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Thread: Ice sheet leaves no till

  1. #1 Ice sheet leaves no till 
    Time Lord
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    Cordilleran ice sheet, western edge presumably flowing over southern Vancouver Island. On the mainland coast heavy deposits of till are obvious. There's all sorts of rock dropped there. The land is made of till.

    But just across the Straight of Georgia lie the Northern Gulf Islands, made of sandstone and practically bald. Just bare sandstone bedrock, crumpled and cracked as it heaved up from the sea. What sand and gravel there is, is the same sandstone. Very rarely, one finds an oddity sitting like it was gently placed there.

    Makes no sense. Why would an ice sheet drop crap a hundred meters thick over one place, but further towards its melting fringe deposit nothing? I'm suspecting that the dump site was the ice limit. I'm also suspecting that the rare erratics found on Gulf Islands were floated there by iceburg... if true then I should find none at higher altitude.


    A pong by any other name is still a pong. -williampinn
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  3. #2  
    Time Lord Paleoichneum's Avatar
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    The thing to remember is that the gulf islands, the San Juans etc. were the high points in the gulf and as such the till etc is deposited around the bases of the islands on the floor of the gulf, strait, etc... As the high points the ice sheets plowed over the tops of the island like a massive cheese grater and would not have deposited anything. Any material which would have deposited during the retreat would have quickly washed off in the intervening 10,000 after sheet retreated.


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    Why do rivers scour their valleys down to the bedrock in some places and leave meters thick alluvium in another? There's any number of different factors governing what would be deposited and where.

    Do the rocks show any telltale signs off ice erosion, eg striations? Are they shaped like rocks eroded by ice? If they are currently above water and ice age sea levels were lower, how would ice bergs get up there? just a couple of things to think about.
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  5. #4  
    Time Lord
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    Love the cheese grater analogy - I really see it on the mainland. :-D

    Regarding striations: it's puzzling that no there are none in the Nanaimo/Gabriola Island area. There's a lot of exposed bedrock bent and buckled in line with the subduction (lost in trees you can get bearings just by looking at outcrops). There're also deep faults running at other angles, from contraction I guess. This stuff is relatively soft sandstone, so surely granite dragged SW out of the Rockies should have carved lovely striations.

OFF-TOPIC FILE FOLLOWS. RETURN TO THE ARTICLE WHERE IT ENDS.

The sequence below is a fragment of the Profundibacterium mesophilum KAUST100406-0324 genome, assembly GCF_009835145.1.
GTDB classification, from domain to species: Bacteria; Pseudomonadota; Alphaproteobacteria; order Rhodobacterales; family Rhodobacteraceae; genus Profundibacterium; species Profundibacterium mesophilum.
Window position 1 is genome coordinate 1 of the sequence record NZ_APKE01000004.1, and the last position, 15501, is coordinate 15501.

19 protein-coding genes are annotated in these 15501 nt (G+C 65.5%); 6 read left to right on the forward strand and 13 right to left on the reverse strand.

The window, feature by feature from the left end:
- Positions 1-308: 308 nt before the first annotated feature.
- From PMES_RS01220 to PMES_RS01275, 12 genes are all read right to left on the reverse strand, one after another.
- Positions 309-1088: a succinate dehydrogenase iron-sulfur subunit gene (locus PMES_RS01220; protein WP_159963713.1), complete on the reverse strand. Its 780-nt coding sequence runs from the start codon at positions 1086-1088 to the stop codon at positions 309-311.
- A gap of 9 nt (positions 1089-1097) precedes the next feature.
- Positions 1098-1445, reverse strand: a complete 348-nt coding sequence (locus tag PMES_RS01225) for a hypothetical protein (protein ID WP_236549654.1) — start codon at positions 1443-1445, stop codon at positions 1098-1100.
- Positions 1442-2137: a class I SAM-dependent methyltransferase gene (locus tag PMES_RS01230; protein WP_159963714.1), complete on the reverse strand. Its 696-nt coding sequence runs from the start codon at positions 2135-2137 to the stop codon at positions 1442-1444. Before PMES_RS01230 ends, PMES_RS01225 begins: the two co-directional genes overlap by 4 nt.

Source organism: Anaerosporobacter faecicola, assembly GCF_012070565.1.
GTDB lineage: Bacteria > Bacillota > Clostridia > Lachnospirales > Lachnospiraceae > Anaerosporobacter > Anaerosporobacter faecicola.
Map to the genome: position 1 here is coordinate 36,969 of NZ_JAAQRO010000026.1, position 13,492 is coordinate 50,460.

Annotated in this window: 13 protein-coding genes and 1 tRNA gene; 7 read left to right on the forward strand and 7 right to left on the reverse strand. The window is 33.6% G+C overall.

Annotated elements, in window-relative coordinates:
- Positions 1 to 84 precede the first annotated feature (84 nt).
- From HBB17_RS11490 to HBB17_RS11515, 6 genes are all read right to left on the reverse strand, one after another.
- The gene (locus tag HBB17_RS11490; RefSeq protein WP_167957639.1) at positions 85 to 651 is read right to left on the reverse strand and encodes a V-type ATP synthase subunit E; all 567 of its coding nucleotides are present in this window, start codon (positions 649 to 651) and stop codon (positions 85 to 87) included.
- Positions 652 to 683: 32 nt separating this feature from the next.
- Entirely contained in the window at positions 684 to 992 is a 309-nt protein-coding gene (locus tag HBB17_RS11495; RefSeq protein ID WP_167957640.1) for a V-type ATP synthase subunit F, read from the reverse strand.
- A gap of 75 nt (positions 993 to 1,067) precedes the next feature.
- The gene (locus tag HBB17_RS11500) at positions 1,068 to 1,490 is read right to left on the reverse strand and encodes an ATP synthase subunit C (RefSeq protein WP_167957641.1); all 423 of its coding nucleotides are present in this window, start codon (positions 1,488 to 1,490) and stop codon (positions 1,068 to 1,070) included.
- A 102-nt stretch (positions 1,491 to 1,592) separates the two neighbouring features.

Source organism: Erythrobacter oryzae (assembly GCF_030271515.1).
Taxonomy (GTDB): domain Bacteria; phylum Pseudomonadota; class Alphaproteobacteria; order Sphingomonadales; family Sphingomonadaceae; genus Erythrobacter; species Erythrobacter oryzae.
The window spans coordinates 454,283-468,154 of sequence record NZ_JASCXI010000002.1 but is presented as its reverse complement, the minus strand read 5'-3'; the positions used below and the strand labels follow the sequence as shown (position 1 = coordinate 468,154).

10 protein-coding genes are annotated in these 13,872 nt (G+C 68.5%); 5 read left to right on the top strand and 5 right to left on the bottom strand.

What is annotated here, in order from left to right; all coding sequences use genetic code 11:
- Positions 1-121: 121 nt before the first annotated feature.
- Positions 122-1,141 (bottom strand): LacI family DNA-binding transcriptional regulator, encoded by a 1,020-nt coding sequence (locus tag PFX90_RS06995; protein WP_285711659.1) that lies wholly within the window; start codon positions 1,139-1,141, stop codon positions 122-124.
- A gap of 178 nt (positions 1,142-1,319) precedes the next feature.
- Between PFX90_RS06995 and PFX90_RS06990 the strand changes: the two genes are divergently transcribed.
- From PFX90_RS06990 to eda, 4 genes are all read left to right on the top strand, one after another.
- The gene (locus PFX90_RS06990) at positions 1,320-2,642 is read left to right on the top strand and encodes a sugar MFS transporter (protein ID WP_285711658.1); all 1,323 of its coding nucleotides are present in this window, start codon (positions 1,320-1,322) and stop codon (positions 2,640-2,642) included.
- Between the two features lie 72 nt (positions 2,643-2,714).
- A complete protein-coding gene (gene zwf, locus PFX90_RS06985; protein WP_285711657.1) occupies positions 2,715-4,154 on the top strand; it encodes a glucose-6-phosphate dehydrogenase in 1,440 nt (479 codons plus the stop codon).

Regarding sea levels: it's complicated because this compressable stuff is rising quickly both from plate collision and apparently rebound after ice sheet weight. :? Most of these islands contain lakes and swamps that once harboured ocean species.

    The surface geology of this area, in short, appears impossibly pure and unmarked by glacier.
    A pong by any other name is still a pong. -williampinn
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  6. #5  
    Time Lord Paleoichneum's Avatar
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    Quote Originally Posted by Pong
    Love the cheese grater analogy - I really see it on the mainland. :-D

    Regarding striations: it's puzzling that no there are none in the Nanaimo/Gabriola Island area. There's a lot of exposed bedrock bent and buckled in line with the subduction (lost in trees you can get bearings just by looking at outcrops). There're also deep faults running at other angles, from contraction I guess. This stuff is relatively soft sandstone, so surely granite dragged SW out of the Rockies should have carved lovely striations.

    Regarding sea levels: it's complicated because this compressable stuff is rising quickly both from plate collision and apparently rebound after ice sheet weight. :? Most of these islands contain lakes and swamps that once harboured ocean species.

    The surface geology of this area, in short, appears impossibly pure and unmarked by glacier.
    Two things of of which you yourself note:
    1 Soft sandstone-this means that it is very probable that any striations left have already worn away do to natural weathering

    2. As I noted before you won't get much if any till deposition on the top of a hill I all washes very quickly off to the low spots, in this case the surrounding ocean floor.
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  7. #6  
    Time Lord
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    Thanks.

    Erosion - especially frost lifting - would have been most intense just after the ice sheet: colder climate, no trees to soften wind and rain, no moss to bind the surface.

    I'll look for till in pockets.... wedged in cracks maybe.

    And you're right: the surrounding seafloor is often pebble and cobble, not local stone.
    A pong by any other name is still a pong. -williampinn
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